New York

Peter Campus

In both the printed and the projected photographs shown here, from 1986 and ’87, Peter Campus pursues the theme of stone, “beautifully” and weirdly shaped by the sea’s touch. In the projected images the sea is missing; the eternal stone hangs, full of ineffable expressivity, like a planet suspended on a planetarium ceiling, the details of its luminous texture all the more mysterious for the vivid precision of their appearance (an effect that was intensified by the gallery installation, in which the images seemed to float on the walls of an otherwise completely darkened room). The projected images are especially disorienting because each stone is presented as pure “text”—that is, with no context except itself. In the prints, the stone is shown in the context of sea or shore, from which it rises ecstatically and mythically, as sacred and worshipable as the stone at Mecca. The shapes are infinitely variable, singular, and unfathomable. The stone seems to induce and concentrate a namelessly profound experience in its density. It is peculiarly sublime, for all its apparent specificity.

Whereas 19th-century American landscape painters signaled the immeasurable through dynamically open space, Campus signals it through dynamically closed space: the immeasurable is impacted in the stone. As in those earlier evocations of the sublime, we are in the realm of pure nature, present not as symbol yet nonetheless full of inexplicable if amoral import. It is as though Frederic Edwin Church had applied the principles of his landscape panoramas to a single fact of nature, which thereby became a cosmos in itself—eternity in a giant grain of sand. Campus monumentalizes a document of nature, making it ultimate beyond our wildest dreams, but with such literalness—as so completely itself—that it cannot be appropriated as a symbol, even though we are tempted to see in some of these ambiguous images our own “projections.” For instance, most people would read the configuration of shadowy abrasions and depressions in Murmur, 1987, as the features of a death’s-head.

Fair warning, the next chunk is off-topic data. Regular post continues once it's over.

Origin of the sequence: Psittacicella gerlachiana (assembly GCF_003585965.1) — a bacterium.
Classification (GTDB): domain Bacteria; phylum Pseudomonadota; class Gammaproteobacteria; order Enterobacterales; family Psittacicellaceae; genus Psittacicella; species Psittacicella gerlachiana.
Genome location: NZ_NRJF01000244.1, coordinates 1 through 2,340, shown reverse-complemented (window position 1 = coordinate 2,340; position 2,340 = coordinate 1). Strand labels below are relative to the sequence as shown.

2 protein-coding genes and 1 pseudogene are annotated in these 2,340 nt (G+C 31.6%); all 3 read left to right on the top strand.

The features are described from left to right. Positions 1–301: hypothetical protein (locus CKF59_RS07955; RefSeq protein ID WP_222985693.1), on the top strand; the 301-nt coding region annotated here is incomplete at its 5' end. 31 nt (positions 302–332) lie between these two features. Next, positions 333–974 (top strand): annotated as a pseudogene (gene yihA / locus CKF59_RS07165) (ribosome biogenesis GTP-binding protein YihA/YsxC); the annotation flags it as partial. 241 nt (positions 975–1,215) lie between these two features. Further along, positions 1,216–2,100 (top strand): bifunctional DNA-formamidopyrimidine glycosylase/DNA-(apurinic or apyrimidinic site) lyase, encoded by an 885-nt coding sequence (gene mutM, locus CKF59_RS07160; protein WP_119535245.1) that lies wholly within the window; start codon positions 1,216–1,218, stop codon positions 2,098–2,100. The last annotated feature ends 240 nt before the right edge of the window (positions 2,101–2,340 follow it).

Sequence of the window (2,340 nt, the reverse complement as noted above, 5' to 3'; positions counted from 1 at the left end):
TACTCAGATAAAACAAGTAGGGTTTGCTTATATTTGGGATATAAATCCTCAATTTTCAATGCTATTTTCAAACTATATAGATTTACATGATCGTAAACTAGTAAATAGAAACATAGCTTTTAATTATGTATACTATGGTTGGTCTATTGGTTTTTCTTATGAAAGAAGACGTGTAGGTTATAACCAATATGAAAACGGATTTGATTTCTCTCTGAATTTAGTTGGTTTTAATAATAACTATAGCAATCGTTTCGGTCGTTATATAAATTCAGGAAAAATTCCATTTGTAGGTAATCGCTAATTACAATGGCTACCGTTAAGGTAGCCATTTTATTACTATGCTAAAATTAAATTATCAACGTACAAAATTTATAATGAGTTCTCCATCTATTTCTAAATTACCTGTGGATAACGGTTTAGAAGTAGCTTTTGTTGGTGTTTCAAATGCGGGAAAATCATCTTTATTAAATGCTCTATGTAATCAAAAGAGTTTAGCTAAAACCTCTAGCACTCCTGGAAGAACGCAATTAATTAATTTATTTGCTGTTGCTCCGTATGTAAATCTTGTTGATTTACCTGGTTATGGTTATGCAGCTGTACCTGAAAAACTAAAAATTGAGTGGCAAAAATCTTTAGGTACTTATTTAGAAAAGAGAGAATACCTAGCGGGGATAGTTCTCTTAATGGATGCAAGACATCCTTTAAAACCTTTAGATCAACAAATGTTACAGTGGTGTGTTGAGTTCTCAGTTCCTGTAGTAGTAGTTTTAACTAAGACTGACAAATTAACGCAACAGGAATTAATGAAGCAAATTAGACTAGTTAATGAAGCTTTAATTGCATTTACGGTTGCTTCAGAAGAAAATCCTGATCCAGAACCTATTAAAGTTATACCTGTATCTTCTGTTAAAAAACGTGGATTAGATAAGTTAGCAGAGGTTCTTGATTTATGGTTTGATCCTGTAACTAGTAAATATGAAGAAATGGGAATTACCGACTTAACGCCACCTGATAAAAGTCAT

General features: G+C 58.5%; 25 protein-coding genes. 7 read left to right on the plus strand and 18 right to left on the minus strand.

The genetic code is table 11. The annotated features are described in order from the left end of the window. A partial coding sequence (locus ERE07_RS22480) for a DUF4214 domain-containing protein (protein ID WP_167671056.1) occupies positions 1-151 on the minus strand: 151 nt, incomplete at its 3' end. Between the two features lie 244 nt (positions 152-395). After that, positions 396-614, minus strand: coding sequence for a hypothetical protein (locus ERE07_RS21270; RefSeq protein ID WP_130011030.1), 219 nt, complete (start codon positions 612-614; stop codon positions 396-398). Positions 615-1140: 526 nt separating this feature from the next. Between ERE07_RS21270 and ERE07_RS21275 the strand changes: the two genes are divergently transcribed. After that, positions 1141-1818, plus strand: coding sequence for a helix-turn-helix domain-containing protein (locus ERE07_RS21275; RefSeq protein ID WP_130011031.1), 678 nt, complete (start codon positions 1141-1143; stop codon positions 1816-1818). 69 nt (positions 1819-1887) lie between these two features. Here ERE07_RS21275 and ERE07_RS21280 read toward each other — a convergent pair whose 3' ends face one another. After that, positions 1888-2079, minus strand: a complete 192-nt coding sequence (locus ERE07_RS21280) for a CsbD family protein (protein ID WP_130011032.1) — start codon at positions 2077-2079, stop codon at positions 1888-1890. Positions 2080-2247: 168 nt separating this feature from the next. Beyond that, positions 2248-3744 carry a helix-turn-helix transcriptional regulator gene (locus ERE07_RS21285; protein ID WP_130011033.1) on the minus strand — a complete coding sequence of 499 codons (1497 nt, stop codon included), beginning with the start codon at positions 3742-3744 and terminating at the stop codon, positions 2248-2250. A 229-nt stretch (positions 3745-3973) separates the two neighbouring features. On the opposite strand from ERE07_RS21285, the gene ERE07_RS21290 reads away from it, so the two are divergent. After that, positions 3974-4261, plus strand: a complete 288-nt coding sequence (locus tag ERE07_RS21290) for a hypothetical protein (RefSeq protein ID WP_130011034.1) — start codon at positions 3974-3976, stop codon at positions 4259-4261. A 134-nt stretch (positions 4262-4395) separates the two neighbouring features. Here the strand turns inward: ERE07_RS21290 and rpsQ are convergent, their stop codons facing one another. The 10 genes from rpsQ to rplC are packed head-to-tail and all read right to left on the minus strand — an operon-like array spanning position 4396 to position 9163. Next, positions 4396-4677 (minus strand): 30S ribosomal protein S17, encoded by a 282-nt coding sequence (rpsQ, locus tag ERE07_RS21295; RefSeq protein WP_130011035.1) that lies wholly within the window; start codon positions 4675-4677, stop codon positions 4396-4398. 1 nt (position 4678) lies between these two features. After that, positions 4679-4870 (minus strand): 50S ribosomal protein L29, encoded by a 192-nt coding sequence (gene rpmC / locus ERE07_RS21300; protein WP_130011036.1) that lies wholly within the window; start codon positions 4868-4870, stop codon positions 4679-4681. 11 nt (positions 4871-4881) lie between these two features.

Campus has shown us what photography can accomplish beyond the conventional task of representing the tangible with surgical exactitude, demonstrating that such exactitude is a myth that generates the illusion of tangibility. These photographs are not simply a reportorial mirroring of the rough and the smooth—in the English critic Adrian Stokes’ distinction—nor an imaginative investigation of their improvisational relations, but an example of the untrustworthiness of all perception at the very moment it occurs. Reality is given, but the very precision with which it is given reveals it to be an ingenuous illusion, disclosing it as deceptively solid but actually fluid.

Campus also does something more: he shows us how photography can be mastery of touch, and how this mastery carries with it the possibility of “possessing” space. This is not simply a matter of the surfaces that he articulates, almost as though they were caught in the act of abstracting themselves from the objects, but of the way his objects seem to abandon themselves to the camera, as though they want to be consummately “known,” consumed by its contemplative touch. These photographs are about the camera’s carnality—the way it “captivates” whatever it touches with its glance. Perception, finally, is a matter of overpowering the object of perception until it becomes a projection of the perceiver’s eros.

Reviewed by Donald Kuspit.